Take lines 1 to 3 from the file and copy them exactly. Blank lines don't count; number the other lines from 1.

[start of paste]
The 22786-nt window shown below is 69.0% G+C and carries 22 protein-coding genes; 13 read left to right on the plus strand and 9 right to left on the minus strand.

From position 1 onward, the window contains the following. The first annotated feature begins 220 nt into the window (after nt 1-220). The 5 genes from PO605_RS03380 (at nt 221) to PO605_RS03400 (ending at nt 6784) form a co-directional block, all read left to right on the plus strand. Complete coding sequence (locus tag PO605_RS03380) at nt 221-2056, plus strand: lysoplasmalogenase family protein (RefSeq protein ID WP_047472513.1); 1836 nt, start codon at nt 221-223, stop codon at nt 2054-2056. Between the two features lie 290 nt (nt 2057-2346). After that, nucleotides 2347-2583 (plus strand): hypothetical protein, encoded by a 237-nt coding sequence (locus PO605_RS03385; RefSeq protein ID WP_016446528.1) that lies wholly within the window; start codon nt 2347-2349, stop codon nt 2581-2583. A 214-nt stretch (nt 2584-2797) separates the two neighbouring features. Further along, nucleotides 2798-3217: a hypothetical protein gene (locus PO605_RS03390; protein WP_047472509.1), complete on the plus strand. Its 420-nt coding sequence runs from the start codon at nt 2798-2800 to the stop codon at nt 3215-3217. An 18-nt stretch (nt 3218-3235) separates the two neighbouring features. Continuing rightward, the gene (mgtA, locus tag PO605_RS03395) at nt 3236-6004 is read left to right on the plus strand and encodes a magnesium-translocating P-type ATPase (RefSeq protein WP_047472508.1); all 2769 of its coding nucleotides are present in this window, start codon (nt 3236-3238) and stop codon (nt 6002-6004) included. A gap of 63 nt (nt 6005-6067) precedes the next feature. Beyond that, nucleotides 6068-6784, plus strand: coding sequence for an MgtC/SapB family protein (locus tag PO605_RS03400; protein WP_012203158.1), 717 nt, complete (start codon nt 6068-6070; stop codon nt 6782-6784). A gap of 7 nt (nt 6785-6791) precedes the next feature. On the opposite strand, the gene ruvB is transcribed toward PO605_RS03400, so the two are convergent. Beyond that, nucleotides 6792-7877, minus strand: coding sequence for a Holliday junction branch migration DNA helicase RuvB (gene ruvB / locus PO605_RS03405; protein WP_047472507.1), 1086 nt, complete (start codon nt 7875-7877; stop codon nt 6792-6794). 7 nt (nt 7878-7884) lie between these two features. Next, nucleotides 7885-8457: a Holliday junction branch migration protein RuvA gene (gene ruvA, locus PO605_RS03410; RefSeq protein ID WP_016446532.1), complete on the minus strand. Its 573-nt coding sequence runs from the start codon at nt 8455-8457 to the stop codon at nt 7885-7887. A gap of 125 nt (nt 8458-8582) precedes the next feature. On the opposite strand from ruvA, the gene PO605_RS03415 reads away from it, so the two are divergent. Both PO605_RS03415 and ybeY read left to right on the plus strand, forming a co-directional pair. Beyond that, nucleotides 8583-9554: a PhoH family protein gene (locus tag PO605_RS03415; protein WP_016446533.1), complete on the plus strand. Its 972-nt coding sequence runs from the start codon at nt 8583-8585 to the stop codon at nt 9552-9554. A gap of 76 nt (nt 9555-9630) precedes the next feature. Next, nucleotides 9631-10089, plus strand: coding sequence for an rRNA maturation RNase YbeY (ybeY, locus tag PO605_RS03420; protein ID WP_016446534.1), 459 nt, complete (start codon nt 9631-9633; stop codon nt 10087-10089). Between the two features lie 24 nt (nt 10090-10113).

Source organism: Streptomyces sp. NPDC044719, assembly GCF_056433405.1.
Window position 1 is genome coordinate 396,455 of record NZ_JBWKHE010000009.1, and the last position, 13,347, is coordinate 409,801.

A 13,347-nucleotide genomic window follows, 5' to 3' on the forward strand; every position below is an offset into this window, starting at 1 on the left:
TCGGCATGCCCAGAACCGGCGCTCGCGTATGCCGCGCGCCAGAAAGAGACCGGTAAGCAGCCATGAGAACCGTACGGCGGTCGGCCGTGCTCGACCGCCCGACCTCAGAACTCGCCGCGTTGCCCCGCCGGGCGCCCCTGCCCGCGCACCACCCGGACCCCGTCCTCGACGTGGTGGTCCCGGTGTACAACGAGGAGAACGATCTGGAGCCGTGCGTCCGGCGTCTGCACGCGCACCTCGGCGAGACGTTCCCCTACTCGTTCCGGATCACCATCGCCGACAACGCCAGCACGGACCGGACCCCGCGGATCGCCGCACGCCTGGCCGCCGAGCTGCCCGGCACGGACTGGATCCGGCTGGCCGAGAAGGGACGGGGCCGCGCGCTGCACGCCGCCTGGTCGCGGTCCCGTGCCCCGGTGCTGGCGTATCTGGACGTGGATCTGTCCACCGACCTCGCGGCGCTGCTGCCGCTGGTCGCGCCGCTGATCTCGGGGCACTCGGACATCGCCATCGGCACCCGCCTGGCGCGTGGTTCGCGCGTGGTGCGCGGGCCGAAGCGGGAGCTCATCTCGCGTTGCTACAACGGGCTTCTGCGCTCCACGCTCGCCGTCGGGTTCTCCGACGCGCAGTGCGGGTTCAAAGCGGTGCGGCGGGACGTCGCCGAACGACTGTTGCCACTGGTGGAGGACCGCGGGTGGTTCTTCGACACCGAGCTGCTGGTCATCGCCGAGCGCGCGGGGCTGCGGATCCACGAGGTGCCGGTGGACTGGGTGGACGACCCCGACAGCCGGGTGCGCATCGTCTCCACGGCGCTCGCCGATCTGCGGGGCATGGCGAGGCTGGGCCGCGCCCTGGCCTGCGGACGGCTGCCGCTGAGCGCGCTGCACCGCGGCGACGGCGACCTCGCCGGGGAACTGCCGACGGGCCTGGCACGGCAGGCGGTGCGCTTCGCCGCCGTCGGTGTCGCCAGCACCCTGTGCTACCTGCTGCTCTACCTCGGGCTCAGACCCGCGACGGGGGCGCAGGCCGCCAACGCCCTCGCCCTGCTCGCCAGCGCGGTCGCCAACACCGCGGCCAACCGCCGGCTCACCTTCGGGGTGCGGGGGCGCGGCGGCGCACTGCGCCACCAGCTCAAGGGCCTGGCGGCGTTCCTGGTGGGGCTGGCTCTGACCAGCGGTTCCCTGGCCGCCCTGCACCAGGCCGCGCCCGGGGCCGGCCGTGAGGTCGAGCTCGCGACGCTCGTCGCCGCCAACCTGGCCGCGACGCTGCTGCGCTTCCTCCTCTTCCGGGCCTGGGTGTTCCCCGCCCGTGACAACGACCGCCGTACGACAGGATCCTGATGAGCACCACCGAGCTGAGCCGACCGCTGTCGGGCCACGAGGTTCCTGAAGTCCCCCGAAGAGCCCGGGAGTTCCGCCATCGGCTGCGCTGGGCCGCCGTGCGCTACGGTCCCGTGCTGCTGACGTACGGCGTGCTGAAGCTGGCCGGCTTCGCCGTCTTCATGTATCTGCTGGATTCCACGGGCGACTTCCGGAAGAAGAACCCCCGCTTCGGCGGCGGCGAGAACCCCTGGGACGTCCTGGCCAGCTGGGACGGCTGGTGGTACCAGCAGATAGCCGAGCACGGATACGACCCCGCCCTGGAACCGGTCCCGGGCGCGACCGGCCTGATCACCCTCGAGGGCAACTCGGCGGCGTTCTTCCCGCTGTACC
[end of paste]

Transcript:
The 22786-nt window shown below is 69.0% G+C and carries 22 protein-coding genes; 13 read left to right on the plus strand and 9 right to left on the minus strand.

From position 1 onward, the window contains the following. The first annotated feature begins 220 nt into the window (after nt 1-220). The 5 genes from PO605_RS03380 (at nt 221) to PO605_RS03400 (ending at nt 6784) form a co-directional block, all read left to right on the plus strand. Complete coding sequence (locus tag PO605_RS03380) at nt 221-2056, plus strand: lysoplasmalogenase family protein (RefSeq protein ID WP_047472513.1); 1836 nt, start codon at nt 221-223, stop codon at nt 2054-2056. Between the two features lie 290 nt (nt 2057-2346). After that, nucleotides 2347-2583 (plus strand): hypothetical protein, encoded by a 237-nt coding sequence (locus PO605_RS03385; RefSeq protein ID WP_016446528.1) that lies wholly within the window; start codon nt 2347-2349, stop codon nt 2581-2583. A 214-nt stretch (nt 2584-2797) separates the two neighbouring features. Further along, nucleotides 2798-3217: a hypothetical protein gene (locus PO605_RS03390; protein WP_047472509.1), complete on the plus strand. Its 420-nt coding sequence runs from the start codon at nt 2798-2800 to the stop codon at nt 3215-3217. An 18-nt stretch (nt 3218-3235) separates the two neighbouring features. Continuing rightward, the gene (mgtA, locus tag PO605_RS03395) at nt 3236-6004 is read left to right on the plus strand and encodes a magnesium-translocating P-type ATPase (RefSeq protein WP_047472508.1); all 2769 of its coding nucleotides are present in this window, start codon (nt 3236-3238) and stop codon (nt 6002-6004) included. A gap of 63 nt (nt 6005-6067) precedes the next feature. Beyond that, nucleotides 6068-6784, plus strand: coding sequence for an MgtC/SapB family protein (locus tag PO605_RS03400; protein WP_012203158.1), 717 nt, complete (start codon nt 6068-6070; stop codon nt 6782-6784). A gap of 7 nt (nt 6785-6791) precedes the next feature. On the opposite strand, the gene ruvB is transcribed toward PO605_RS03400, so the two are convergent. Beyond that, nucleotides 6792-7877, minus strand: coding sequence for a Holliday junction branch migration DNA helicase RuvB (gene ruvB / locus PO605_RS03405; protein WP_047472507.1), 1086 nt, complete (start codon nt 7875-7877; stop codon nt 6792-6794). 7 nt (nt 7878-7884) lie between these two features. Next, nucleotides 7885-8457: a Holliday junction branch migration protein RuvA gene (gene ruvA, locus PO605_RS03410; RefSeq protein ID WP_016446532.1), complete on the minus strand. Its 573-nt coding sequence runs from the start codon at nt 8455-8457 to the stop codon at nt 7885-7887. A gap of 125 nt (nt 8458-8582) precedes the next feature. On the opposite strand from ruvA, the gene PO605_RS03415 reads away from it, so the two are divergent. Both PO605_RS03415 and ybeY read left to right on the plus strand, forming a co-directional pair. Beyond that, nucleotides 8583-9554: a PhoH family protein gene (locus tag PO605_RS03415; protein WP_016446533.1), complete on the plus strand. Its 972-nt coding sequence runs from the start codon at nt 8583-8585 to the stop codon at nt 9552-9554. A gap of 76 nt (nt 9555-9630) precedes the next feature. Next, nucleotides 9631-10089, plus strand: coding sequence for an rRNA maturation RNase YbeY (ybeY, locus tag PO605_RS03420; protein ID WP_016446534.1), 459 nt, complete (start codon nt 9631-9633; stop codon nt 10087-10089). Between the two features lie 24 nt (nt 10090-10113).

Source organism: Streptomyces sp. NPDC044719, assembly GCF_056433405.1.